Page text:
TO THE DOGS by Jack Murphy
Anyone who has lived in New Paltz for any length of time, from week-end visitors to lifers, can surely come up with an interesting story about one or more representatives of the homo-erectus residents, but what about the other species we’ve shared our town with? I could tell you stories about my life in New Paltz, and about my many human friends, but I was recently thinking about a dog I knew, and I realized that there were as many unique Paltzonian canines as there were people, and decided to tell some of their stories.
I’m not an animal behaviorist, but if I were, I might seek grant money to conduct an intensive research project titled “The Effect of the Sixties on the Canines of the Wallkill Valley.” No kidding, the more I thought about the dogs I knew, it was the group that lived here through the Sixties that were the standout dogs of all those I’ve ever known. I guess it was possible that they were the hippies of their kind. I don’t know if they used drugs or meditated, but they seemed to like the Stones and the Dead, and they certainly liked to run around and party. Some of them wore scarves and tie-dyed tees, and I suspect some of them were devotees of the Free Love movement.
I’ll start with a story about my namesake. There was a big black mutt I met at the old Homestead, back when Mario owned the place. I was told that this dog was named Murphy, so I liked him right off, after all, we may have been relatives way-back when. I don’t remember if anyone actually owned Murphy. I once thought Jimmy the Irishman laid claim to him, but Murph may have been a free agent who worked the field. He was very independent and self-sufficient, and it was his ability to take care of himself that I’ll always remember. He had a trick, which I’d heard of and finally witnessed one afternoon.
This was back when the Grand Union supermarket occupied the building which now houses our Post Office. The entrance and exit doors of the Grand Union were automatic. You stepped on the mats in front of the doors and they opened. The meat department was right down the first aisle, a straight shot from the doorway.
Well, one day, I saw Murphy trotting over towards the supermarket. As I watched, it appeared he was casing the joint, making sure no employees were stocking the shelves in that aisle leading to his buffet counter. Then, when all situations were go, he pounced on the door mat, and as the door swung open, he dashed down to the meat counter, quickly made his selection, what looked like a 2-3 pound roast, spun around and raced to the door mat, stood on it and waited for the door to open, and made his escape. He ran off behind the building and down onto the rail road tracks.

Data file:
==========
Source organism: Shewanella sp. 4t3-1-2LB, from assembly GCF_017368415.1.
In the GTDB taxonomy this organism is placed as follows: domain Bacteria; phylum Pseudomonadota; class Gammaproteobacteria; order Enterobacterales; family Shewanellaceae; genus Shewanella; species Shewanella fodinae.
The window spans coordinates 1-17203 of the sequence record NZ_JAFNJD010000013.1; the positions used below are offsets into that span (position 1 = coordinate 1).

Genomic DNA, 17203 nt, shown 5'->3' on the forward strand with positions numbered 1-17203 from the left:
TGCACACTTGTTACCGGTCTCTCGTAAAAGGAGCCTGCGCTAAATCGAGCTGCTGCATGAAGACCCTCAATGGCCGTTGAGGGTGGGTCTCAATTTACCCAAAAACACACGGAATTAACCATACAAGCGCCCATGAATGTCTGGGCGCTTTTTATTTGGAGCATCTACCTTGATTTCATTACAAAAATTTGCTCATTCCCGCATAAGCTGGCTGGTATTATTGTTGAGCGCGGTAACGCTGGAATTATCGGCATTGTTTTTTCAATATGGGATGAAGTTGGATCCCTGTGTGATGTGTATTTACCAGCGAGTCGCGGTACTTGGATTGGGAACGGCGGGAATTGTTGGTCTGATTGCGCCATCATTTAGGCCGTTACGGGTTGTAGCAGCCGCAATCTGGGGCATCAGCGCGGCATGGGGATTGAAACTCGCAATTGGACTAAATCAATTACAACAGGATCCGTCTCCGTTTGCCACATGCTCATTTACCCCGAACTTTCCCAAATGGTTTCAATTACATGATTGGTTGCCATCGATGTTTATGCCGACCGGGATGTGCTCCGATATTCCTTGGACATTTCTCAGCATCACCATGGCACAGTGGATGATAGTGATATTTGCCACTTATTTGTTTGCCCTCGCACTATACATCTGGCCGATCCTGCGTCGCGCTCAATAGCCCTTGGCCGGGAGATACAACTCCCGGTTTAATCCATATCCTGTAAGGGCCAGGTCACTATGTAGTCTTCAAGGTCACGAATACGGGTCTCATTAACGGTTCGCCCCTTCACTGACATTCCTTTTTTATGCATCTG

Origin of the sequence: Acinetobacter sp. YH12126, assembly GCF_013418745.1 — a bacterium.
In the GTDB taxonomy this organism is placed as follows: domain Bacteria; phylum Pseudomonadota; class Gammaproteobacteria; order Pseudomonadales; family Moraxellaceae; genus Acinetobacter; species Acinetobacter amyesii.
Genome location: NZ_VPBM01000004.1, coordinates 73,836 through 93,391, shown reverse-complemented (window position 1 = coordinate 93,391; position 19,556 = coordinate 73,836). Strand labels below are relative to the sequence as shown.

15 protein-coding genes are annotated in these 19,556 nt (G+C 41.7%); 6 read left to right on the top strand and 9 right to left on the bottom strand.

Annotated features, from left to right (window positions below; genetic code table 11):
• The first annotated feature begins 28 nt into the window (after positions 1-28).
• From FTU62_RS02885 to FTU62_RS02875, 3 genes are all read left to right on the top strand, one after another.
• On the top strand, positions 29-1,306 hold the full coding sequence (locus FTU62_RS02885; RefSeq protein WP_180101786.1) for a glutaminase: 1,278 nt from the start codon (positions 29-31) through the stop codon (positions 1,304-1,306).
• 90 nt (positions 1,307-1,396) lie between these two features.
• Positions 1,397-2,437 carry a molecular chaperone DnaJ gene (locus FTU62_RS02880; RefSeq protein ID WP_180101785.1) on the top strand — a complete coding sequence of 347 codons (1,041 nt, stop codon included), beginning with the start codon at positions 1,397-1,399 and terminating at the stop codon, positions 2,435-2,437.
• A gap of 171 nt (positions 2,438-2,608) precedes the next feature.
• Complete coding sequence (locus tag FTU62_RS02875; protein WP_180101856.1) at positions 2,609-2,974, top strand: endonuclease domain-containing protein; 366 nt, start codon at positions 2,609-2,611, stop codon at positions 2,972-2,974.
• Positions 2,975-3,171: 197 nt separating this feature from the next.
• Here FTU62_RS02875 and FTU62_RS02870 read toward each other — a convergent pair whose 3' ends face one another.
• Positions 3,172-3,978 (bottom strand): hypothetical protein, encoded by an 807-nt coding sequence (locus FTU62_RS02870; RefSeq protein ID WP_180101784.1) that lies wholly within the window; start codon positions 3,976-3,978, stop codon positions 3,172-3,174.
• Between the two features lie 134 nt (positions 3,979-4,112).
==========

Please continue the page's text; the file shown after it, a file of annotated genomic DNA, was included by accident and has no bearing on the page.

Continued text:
I heard that the manager had tried to find, and present a bill to Murph’s owner, to no avail. I don’t know how often this happened, but I heard it was fairly common. I wonder if Murphy’s friends thought of him as Billy the Kid, or maybe Robin Hood, if he shared his swag.
It was routine to see a few dogs leashed to the parking meters outside any of the bars on Main Street during the late sixties and early seventies. And it wasn’t that unusual to find some of the better behaved ones, inside the bars. I was a bartender during those years, and I had a few regular canine customers who would bring their owners in for a shot and a beer every day.
One of my favorites was Satchmo. He was a black lab mix and lived with Vince Holland. I was working at St. Blaise one spring day, and had the door propped open to air the place out. Vince had stopped in looking for someone, and not finding them, left saying he was going to look for them up at P & G’s. A few minutes later, in walked Satch. I said hello to him, and asked him if he was looking for Vince. He nodded in assent, and I told him Vince had gone to P & G’s. He turned around and trotted down the steps, and turned left. I walked over to the door and looked up the block, and saw Satch reach P & G’s door. He waited a moment for someone to go in or come out, and once the door opened, he was inside. I imagined him, as I remember seeing him more than once, propped up on a stool at that front end of the bar, with his back to Stormy, the bartender, staring out the window.
Satchmo seemed to understand English better than some of my regular customers. Sometimes even better than his master, who when he got together with his brothers, Jake and Larry for a few drinks, communicated in some ancient, mumbling, grunting, wordless language, only they knew.